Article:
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Functional status after total laryngectomy: cross-sectional survey of 79 laryngectomees using the Performance Status Scale for Head and Neck Cancer

Published online by Cambridge University Press:  11 December 2009

N B Oozeer*
Affiliation:
Department of Otolaryngology-Head and Neck Surgery, The Newcastle Upon Tyne Hospitals NHS Trust, UK
S Owen
Affiliation:
Department of Speech and Language Therapy, The Newcastle Upon Tyne Hospitals NHS Trust, UK
B Z Perez
Affiliation:
Department of Otolaryngology-Head and Neck Surgery, The Newcastle Upon Tyne Hospitals NHS Trust, UK
G Jones
Affiliation:
Department of Speech and Language Therapy, The Newcastle Upon Tyne Hospitals NHS Trust, UK
A R Welch
Affiliation:
Department of Otolaryngology-Head and Neck Surgery, The Newcastle Upon Tyne Hospitals NHS Trust, UK
V Paleri
Affiliation:
Department of Otolaryngology-Head and Neck Surgery, The Newcastle Upon Tyne Hospitals NHS Trust, UK
*
Address for correspondence: Miss Nashreen Banon Oozeer, Department of Otolaryngology-Head and Neck Surgery, The Newcastle upon Tyne Hospitals NHS Trust, Freeman Hospital, Newcastle Upon Tyne NE7 7DN, UK. E-mail: n.oozeer@googlemail.com

Abstract

Introduction:

Total laryngectomy affects patients' post-operative speech and swallowing functions. We aimed to assess these outcomes.

Materials and methods:

Patients' normalcy of diet, ability to eat in public and speech comprehensibility were assessed using the Performance Status Scale for Head and Neck Cancer, in a cross-sectional survey of disease-free laryngectomees.

Results and analysis:

Seventy-nine laryngectomees (72 men and seven women), with a mean age of 64 years (range 37 to 96), were included. Mean scores were 81.6 (standard deviation 29.2) for normalcy of diet, 77.8 (standard deviation 30.2) for eating in public and 65.2 (standard deviation 23.5) for speech. Normalcy of diet achieved higher scores within six months of laryngectomy and remained stable. There was a statistically significant difference between scores for the speech and public eating domains, comparing patients less and more than six months post-laryngectomy. This trend was maintained beyond 12 months.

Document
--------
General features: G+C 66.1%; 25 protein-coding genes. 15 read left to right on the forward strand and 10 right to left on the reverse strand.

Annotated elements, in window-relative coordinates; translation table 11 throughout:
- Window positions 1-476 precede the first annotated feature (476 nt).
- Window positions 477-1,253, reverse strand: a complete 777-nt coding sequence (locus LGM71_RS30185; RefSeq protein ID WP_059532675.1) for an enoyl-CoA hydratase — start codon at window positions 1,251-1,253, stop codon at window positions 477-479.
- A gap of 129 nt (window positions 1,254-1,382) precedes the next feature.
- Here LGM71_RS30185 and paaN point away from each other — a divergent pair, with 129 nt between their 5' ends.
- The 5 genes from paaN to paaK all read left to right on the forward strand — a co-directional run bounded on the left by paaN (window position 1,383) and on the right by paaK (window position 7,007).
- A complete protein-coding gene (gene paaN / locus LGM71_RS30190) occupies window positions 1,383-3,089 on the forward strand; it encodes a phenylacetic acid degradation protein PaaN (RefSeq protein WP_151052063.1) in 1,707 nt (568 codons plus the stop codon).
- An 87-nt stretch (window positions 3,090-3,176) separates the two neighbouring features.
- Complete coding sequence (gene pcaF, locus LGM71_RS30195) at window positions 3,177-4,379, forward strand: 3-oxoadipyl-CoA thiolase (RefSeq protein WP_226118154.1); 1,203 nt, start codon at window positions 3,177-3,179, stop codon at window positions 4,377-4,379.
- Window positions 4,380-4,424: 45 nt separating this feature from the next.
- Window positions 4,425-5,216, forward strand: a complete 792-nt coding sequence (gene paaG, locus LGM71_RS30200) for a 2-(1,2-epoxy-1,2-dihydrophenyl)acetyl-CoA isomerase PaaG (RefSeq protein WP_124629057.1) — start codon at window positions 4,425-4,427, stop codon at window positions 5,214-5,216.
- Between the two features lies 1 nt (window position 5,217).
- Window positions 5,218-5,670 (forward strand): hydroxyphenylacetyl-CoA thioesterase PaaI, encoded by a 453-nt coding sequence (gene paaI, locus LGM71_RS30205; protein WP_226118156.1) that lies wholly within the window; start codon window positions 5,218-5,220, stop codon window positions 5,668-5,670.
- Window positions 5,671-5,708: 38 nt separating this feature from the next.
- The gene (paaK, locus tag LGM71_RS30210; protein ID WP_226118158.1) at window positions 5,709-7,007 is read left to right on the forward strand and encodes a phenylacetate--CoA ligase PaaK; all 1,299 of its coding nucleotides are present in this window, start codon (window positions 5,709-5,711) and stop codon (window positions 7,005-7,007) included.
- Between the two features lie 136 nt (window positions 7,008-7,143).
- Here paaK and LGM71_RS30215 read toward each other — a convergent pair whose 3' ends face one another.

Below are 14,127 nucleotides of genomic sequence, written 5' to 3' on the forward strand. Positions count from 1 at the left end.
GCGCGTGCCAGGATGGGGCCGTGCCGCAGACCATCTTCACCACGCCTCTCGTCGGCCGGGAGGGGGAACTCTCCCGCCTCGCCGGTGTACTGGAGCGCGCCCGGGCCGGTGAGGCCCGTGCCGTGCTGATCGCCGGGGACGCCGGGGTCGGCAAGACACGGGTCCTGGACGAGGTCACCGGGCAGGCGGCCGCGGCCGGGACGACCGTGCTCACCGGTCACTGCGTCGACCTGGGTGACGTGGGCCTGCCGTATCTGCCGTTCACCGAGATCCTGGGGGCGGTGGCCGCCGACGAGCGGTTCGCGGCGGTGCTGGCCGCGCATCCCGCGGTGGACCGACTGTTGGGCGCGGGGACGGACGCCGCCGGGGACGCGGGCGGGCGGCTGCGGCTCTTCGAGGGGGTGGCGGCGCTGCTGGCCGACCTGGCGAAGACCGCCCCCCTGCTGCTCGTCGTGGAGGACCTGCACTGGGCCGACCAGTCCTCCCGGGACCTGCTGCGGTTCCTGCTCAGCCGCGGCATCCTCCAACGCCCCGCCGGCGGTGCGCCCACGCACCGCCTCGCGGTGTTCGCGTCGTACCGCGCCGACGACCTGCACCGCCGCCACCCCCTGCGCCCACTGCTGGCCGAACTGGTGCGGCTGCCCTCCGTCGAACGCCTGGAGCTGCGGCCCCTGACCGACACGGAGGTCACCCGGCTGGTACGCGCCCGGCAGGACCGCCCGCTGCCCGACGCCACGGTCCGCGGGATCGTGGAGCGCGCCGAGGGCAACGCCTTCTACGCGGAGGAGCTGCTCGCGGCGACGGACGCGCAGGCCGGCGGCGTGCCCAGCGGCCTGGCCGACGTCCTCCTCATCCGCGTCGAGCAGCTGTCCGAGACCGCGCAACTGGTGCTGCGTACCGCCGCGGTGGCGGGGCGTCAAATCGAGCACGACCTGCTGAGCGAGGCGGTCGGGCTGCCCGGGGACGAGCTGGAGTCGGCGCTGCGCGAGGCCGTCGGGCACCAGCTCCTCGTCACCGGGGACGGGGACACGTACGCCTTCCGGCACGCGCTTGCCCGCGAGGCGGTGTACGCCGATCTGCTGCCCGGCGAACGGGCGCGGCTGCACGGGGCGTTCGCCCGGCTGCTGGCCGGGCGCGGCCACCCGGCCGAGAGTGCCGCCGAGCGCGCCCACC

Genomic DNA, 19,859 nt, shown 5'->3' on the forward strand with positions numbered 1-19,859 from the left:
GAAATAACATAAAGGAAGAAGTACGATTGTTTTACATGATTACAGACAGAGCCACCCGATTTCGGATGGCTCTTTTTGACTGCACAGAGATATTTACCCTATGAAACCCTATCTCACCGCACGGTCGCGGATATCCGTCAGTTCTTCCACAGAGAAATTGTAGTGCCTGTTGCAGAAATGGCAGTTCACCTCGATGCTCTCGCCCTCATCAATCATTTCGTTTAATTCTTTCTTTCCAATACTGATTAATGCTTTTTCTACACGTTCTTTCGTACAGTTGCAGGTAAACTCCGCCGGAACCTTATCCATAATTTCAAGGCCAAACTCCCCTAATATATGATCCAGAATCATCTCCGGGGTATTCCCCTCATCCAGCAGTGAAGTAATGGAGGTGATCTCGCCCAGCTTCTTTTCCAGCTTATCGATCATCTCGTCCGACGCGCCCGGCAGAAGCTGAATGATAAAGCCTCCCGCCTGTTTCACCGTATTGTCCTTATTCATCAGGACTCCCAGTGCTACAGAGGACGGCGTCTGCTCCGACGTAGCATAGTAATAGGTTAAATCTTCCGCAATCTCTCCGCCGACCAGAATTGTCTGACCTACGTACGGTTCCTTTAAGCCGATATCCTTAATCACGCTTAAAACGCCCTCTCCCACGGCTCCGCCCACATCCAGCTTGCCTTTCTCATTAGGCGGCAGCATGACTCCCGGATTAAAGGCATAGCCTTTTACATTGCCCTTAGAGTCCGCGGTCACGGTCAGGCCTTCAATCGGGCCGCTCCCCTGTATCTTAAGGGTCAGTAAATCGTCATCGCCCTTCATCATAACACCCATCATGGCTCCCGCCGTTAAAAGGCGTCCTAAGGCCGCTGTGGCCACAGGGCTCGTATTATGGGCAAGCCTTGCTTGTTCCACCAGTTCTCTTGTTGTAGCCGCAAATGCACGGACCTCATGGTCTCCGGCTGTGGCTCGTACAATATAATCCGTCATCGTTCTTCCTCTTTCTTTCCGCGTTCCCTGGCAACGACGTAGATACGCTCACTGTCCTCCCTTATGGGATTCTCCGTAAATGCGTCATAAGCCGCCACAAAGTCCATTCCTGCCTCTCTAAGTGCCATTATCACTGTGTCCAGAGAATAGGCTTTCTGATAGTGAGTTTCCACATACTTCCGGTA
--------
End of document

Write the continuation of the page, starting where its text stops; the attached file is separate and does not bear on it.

Conclusions:

In post-laryngectomy patients, Performance Status Scale for Head and Neck Cancer scores improved over time, especially those for the speech and public eating domains, reflecting increasing confidence in social interactions and familiarity with surgical voice restoration.

Type
Main Articles
Copyright
Copyright © JLO (1984) Limited 2009

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Footnotes

Presented as a poster at the British Academic Conference in Otolaryngology, 5–7 July 2006, Birmingham, UK.

References

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Functional status after total laryngectomy: cross-sectional survey of 79 laryngectomees using the Performance Status Scale for Head and Neck Cancer
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